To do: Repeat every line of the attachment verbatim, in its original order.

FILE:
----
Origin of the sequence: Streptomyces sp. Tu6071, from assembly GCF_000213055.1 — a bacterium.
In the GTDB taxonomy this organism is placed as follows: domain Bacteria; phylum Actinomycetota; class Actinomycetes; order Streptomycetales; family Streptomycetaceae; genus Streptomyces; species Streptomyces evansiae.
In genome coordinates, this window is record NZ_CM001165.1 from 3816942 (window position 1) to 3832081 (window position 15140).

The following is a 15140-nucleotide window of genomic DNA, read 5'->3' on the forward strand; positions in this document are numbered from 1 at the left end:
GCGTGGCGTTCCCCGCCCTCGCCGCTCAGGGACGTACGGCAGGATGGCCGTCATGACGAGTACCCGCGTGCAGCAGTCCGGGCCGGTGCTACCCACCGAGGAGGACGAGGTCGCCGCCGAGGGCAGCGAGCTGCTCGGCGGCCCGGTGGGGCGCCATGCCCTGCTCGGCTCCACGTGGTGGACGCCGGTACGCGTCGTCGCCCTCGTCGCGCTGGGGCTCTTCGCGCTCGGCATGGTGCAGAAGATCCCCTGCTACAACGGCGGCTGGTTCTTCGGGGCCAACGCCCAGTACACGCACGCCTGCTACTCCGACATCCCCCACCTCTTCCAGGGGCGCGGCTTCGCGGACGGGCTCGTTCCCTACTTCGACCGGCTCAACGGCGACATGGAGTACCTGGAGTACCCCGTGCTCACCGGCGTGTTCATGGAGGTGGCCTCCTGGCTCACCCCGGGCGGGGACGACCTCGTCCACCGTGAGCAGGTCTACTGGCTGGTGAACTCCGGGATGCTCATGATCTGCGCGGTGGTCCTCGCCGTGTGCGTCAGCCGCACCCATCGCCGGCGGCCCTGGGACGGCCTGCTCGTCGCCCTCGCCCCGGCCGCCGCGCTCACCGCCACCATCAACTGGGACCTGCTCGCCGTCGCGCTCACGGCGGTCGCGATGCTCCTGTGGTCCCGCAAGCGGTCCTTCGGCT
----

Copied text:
Origin of the sequence: Streptomyces sp. Tu6071, from assembly GCF_000213055.1 — a bacterium.
In the GTDB taxonomy this organism is placed as follows: domain Bacteria; phylum Actinomycetota; class Actinomycetes; order Streptomycetales; family Streptomycetaceae; genus Streptomyces; species Streptomyces evansiae.
In genome coordinates, this window is record NZ_CM001165.1 from 3816942 (window position 1) to 3832081 (window position 15140).

The following is a 15140-nucleotide window of genomic DNA, read 5'->3' on the forward strand; positions in this document are numbered from 1 at the left end:
GCGTGGCGTTCCCCGCCCTCGCCGCTCAGGGACGTACGGCAGGATGGCCGTCATGACGAGTACCCGCGTGCAGCAGTCCGGGCCGGTGCTACCCACCGAGGAGGACGAGGTCGCCGCCGAGGGCAGCGAGCTGCTCGGCGGCCCGGTGGGGCGCCATGCCCTGCTCGGCTCCACGTGGTGGACGCCGGTACGCGTCGTCGCCCTCGTCGCGCTGGGGCTCTTCGCGCTCGGCATGGTGCAGAAGATCCCCTGCTACAACGGCGGCTGGTTCTTCGGGGCCAACGCCCAGTACACGCACGCCTGCTACTCCGACATCCCCCACCTCTTCCAGGGGCGCGGCTTCGCGGACGGGCTCGTTCCCTACTTCGACCGGCTCAACGGCGACATGGAGTACCTGGAGTACCCCGTGCTCACCGGCGTGTTCATGGAGGTGGCCTCCTGGCTCACCCCGGGCGGGGACGACCTCGTCCACCGTGAGCAGGTCTACTGGCTGGTGAACTCCGGGATGCTCATGATCTGCGCGGTGGTCCTCGCCGTGTGCGTCAGCCGCACCCATCGCCGGCGGCCCTGGGACGGCCTGCTCGTCGCCCTCGCCCCGGCCGCCGCGCTCACCGCCACCATCAACTGGGACCTGCTCGCCGTCGCGCTCACGGCGGTCGCGATGCTCCTGTGGTCCCGCAAGCGGTCCTTCGGCT